When Should You Look Into Cosigner Release?
Cosigning a loan is a generous way to help someone close to you to get funds that they otherwise wouldn’t have access to. It can even help the borrower to obtain a loan at a lower rate.
However, there are numerous risks when offering to be a cosigner. You have a legal obligation to repay the loan if the primary signer fails to pay.
Cosigner release is one way in which a cosigner can remove their legal liability. Here, we will tell you more about what cosigner release involves, and when it may be a good action to take.
What Is a Cosigner Release?
Cosigners are legally responsible for the full duration of the loan repayment period. This can mean that the cosigner is at risk of the primary borrower defaulting for several years.
The obligations involved can result in the cosigner facing legal action, or having their credit ruined.
Cosigner release is a way out of these potential issues. It involves the lender agreeing that it is no longer necessary for the cosigner to promise to repay the debt. In this case, the cosigner’s name can be removed from the loan, and they are absolved of their legal responsibility.
The debt then becomes the sole responsibility of the primary borrower.
When Should I Consider Cosigner Release?
Cosigner release is most commonly an option for student loans.
Young people attending school don’t often have a high income; therefore, student loan lenders require cosigners for the applicant to qualify for funding. The cosigner for these loans will usually be a parent or other relative.
While the cosigner wants to help out the borrower when attaining the loan, they don’t want to be cosigned on the loan for the years of repayment.
Private companies will, fortunately, offer cosigner release once the primary borrower reaches specific requirements. This often means making a set number of on-time payments.
This is not necessarily an option for all private student loans. For some companies, it’s advertised as a key feature, but others don’t offer cosigner release at all.
Cosigner release is also rarely available for other types of loans. If you’re cosigned to a credit card or personal loan, then most likely, your name will be attached to the contract for the full duration.
It would be best if you made yourself aware of whether a lender provides an option for the cosigner to be removed from the loan after a set period. Cosigner release will reduce the risk because you’re only liable if the borrower defaults before the set time.
What Are the Alternatives to Cosigner Release?
If cosigner release is not available, there’s still a way for a cosigner to be absolved of their responsibility. If the borrower can refinance a loan under their own name, then the cosigner will be cleared from any legal obligation.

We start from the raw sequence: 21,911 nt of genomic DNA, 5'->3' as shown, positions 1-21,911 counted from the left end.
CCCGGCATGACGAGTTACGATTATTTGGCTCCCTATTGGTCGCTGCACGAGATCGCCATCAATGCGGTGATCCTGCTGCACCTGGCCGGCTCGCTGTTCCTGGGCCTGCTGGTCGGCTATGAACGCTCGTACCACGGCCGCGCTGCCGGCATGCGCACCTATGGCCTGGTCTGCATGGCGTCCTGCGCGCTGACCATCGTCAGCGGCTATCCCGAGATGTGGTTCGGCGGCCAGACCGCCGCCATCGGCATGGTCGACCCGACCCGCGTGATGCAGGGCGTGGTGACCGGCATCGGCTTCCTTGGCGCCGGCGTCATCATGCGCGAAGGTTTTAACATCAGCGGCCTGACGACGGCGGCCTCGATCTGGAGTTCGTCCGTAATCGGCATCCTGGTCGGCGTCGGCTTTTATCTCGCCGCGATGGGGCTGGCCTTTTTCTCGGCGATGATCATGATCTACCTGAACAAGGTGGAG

Refinancing means that the borrower has to take out a new loan.
If the borrower’s credit or income has improved, then they may be able to take out a loan without a cosigner. If the borrower’s financial situation hadn’t changed, then they would most likely still require a cosigner. In this case, there would be little point in trying to refinance the loan.
If the primary borrower now qualifies for credit on their own, they could take out a new loan without a cosigner to pay off the full amount of the loan. The debt would now show up as paid off on the credit report of the cosigner, and there would be no outstanding balance.
What to Look Into When Considering a Personal Loan?
If you want to refinance a previous loan, you will probably need to take out a personal loan. The Best personal loans are those that allow you to borrow the amount you need and pay it back at a rate that’s affordable to you.
Look for loans with low-interest rates and flexibility with payments if you’re worried about consistency when you start repaying. It’s stated in this Marcus by Goldman Sachs review that their loans are “more suited to users who have stronger credit and overall healthy finances.”
You will find that for a lot of firms, you can get much better rates for your loan if you have better credit.
Why Cosigner Release Reduces the Risk of Cosigning a Loan
Some private student loans now require as few as 24 on-time payments before cosigner release becomes available. This means that a cosigner could be clear of the loan in only two years, regardless of how long the borrower takes to pay the rest of the loan.
When cosigner release is available after such a short period, there is much less worry about the loan showing up on the cosigner’s credit report for a prolonged loan repayment timeline. If the borrower defaults after the cosigner have been released from the loan, it will have no effect on the cosigner.
It’s always sensible to ask about cosigner release options before cosigning for a loan.
It’s still a big responsibility to take on, but it makes a slightly easier decision if it’s only for the short-term.